Courtney, what would you say was the most challenging aspect of putting together a film like this?

Courtney: I think wearing multiple hats. When you’re doing so many things it pulls you in several directions, whereas it would have been nice to focus just on directing.

Ultimately though, it was really fun to write—and it was a blast to work with the cast and the other co-writers when bringing these characters to life. 

Actually, I think the most challenging part was driving this humongous 5-10 gear truck. I don’t know if any other directors have done that in the history of their operations, but it was those things that were very much outside of my job description that proved to be fun challenges that I’m really grateful to have as a learning experience.

Now I can appreciate how hard it is to be a transport truck driver and how much work goes into every department. 

What was the inspiration behind these characters and this story? 

Courtney: I grew up as a cheerleader and then was the captain and a coach. I think understanding how it feels to be on a squad or in a close knit circle was something I pulled inspiration from. I was really inspired by Cruel Intentions, Jawbreaker, I Know What You Did Last Summer, and those types of films. 

We really wanted to tell a story that was both unique and relatable, while also balancing a commercially viable and safe concept for the investors.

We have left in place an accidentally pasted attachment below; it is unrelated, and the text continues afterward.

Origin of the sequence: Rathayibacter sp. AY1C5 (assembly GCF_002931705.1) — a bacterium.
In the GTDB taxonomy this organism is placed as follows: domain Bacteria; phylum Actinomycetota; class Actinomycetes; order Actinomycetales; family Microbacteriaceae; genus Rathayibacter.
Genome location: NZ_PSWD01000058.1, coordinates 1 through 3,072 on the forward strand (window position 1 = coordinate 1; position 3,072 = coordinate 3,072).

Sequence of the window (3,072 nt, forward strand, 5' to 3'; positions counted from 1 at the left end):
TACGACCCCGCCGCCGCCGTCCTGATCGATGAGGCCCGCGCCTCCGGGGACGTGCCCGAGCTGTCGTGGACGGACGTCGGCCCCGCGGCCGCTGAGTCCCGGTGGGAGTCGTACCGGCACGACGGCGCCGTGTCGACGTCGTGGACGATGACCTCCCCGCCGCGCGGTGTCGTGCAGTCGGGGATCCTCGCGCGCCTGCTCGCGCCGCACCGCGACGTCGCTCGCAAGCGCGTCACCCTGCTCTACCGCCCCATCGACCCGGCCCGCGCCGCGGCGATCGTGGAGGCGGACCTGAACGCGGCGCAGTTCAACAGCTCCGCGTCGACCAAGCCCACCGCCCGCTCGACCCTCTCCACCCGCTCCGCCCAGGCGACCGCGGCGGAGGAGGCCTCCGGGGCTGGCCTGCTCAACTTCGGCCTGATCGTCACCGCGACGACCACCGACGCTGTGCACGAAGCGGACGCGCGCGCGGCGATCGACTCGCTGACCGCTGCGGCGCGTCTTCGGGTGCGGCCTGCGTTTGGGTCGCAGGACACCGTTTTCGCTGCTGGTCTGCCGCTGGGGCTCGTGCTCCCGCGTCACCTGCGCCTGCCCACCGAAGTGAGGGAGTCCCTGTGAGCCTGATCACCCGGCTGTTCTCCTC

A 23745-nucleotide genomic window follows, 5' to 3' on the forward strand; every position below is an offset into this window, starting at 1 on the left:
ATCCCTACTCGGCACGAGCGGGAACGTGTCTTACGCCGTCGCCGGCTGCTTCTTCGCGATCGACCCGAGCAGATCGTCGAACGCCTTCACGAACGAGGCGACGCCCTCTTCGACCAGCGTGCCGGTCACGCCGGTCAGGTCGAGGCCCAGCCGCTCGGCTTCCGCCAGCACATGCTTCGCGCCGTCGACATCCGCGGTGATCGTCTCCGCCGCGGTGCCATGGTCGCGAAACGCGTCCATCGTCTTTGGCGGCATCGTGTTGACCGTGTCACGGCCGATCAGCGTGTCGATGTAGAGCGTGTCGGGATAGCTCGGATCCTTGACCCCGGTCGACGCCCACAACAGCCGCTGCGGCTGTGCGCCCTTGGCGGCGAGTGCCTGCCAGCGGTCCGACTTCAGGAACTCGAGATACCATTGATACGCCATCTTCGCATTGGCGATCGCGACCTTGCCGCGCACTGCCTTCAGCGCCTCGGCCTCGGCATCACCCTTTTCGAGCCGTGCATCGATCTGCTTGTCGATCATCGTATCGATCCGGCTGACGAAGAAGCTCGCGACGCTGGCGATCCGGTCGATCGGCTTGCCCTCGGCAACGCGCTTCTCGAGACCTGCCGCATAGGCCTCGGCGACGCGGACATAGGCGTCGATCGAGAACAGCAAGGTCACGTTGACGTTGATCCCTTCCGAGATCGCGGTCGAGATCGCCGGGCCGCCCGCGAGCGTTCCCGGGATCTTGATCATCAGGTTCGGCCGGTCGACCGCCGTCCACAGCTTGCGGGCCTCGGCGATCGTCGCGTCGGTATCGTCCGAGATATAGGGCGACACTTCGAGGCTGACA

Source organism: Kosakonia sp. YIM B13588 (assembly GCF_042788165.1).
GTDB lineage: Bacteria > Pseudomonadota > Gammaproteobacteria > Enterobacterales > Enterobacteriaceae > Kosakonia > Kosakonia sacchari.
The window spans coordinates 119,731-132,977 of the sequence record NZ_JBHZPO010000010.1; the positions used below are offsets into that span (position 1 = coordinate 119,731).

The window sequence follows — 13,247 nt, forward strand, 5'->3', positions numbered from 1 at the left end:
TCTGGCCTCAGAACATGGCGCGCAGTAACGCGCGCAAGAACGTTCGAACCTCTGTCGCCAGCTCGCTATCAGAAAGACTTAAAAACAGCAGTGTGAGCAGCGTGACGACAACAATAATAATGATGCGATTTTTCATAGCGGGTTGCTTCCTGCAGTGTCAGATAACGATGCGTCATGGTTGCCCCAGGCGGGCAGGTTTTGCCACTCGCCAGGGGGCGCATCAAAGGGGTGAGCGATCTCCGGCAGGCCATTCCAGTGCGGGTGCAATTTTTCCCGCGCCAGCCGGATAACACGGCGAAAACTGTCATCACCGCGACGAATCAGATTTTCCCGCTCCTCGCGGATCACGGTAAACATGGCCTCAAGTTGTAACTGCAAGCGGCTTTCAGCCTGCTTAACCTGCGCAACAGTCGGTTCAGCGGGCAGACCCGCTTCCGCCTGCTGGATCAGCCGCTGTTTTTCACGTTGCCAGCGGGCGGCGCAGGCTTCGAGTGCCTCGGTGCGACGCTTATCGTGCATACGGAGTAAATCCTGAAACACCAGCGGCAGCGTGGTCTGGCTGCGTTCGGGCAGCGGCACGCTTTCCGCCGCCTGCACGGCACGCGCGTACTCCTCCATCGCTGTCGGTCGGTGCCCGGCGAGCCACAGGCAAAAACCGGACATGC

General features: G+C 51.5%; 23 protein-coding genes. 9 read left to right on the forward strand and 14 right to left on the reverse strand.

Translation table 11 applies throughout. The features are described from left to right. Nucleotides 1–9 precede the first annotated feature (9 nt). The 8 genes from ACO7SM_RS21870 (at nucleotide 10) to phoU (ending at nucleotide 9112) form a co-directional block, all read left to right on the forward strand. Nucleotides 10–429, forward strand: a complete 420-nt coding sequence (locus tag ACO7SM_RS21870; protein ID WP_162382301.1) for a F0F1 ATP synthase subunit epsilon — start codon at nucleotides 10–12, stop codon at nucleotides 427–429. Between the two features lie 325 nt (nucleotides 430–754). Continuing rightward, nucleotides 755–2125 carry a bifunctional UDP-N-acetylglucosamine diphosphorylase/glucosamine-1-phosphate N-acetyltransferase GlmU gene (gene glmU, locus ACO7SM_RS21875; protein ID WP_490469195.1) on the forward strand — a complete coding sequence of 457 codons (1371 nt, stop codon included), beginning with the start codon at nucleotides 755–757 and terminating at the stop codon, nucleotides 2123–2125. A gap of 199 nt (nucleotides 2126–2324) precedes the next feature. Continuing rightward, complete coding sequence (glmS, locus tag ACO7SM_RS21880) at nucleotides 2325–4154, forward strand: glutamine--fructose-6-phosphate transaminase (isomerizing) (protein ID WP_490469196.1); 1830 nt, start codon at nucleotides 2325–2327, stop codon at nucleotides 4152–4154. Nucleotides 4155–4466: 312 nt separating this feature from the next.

We thought long and hard about the direction we wanted to take this movie. This was a concept I had actually come up with about seven years ago. We brought it back from the grave and everyone ended up loving it.

It was especially appealing too because it really had never been done before. There are a lot of films that touch upon the seven deadly sins, but none where the girls actually embody them. 

The film pays homage to 90s cult classic films like Cruel Intentions. Kaitlyn, tell us how it felt to kind of play that not-so-nice girl? 

Kaitlyn: It’s so fun to portray a character like this, in that she’s not just the mean girl or the popular girl, she’s so much more than that one dimension. You actually get to see the behind-the-scenes of what’s happening in her family life, what’s happening in her head—something you don’t often get to see in those nineties cult classics. The mean girl doesn’t always get more depth or her own identity or background into why she is the way she is—where with Grace, you get that perspective. 

There are a lot of underlying concepts in the show. Religion plays a huge part, so does sexuality, tell us a little about this. 

Courtney: Both of my parents actually grew up in a strict religious household—so, I know kind of what that can do to your psyche. It’s interesting to play with.  We didn’t want to single out any one religion or offend anyone, so we didn;t have these girls as Catholic school girls, or Christians, or Jehovah’s Witnesses. Rather, there’s a little bit of that all sprinkled in. 

There’s also a beautiful love story going on. between We wanted to really stylize that, being careful to not sexualize it.

Brenna and Kaitlyn were amazing to work with on that because they had such a good handle on the way that they wanted to play their characters. They also were vocal about the things they were comfortable with and not comfortable with. They came to me wanting to make it so much more about the love, rather than the curiosity behind it, and I think that’s what really shows in the film and makes it such a beautiful performance.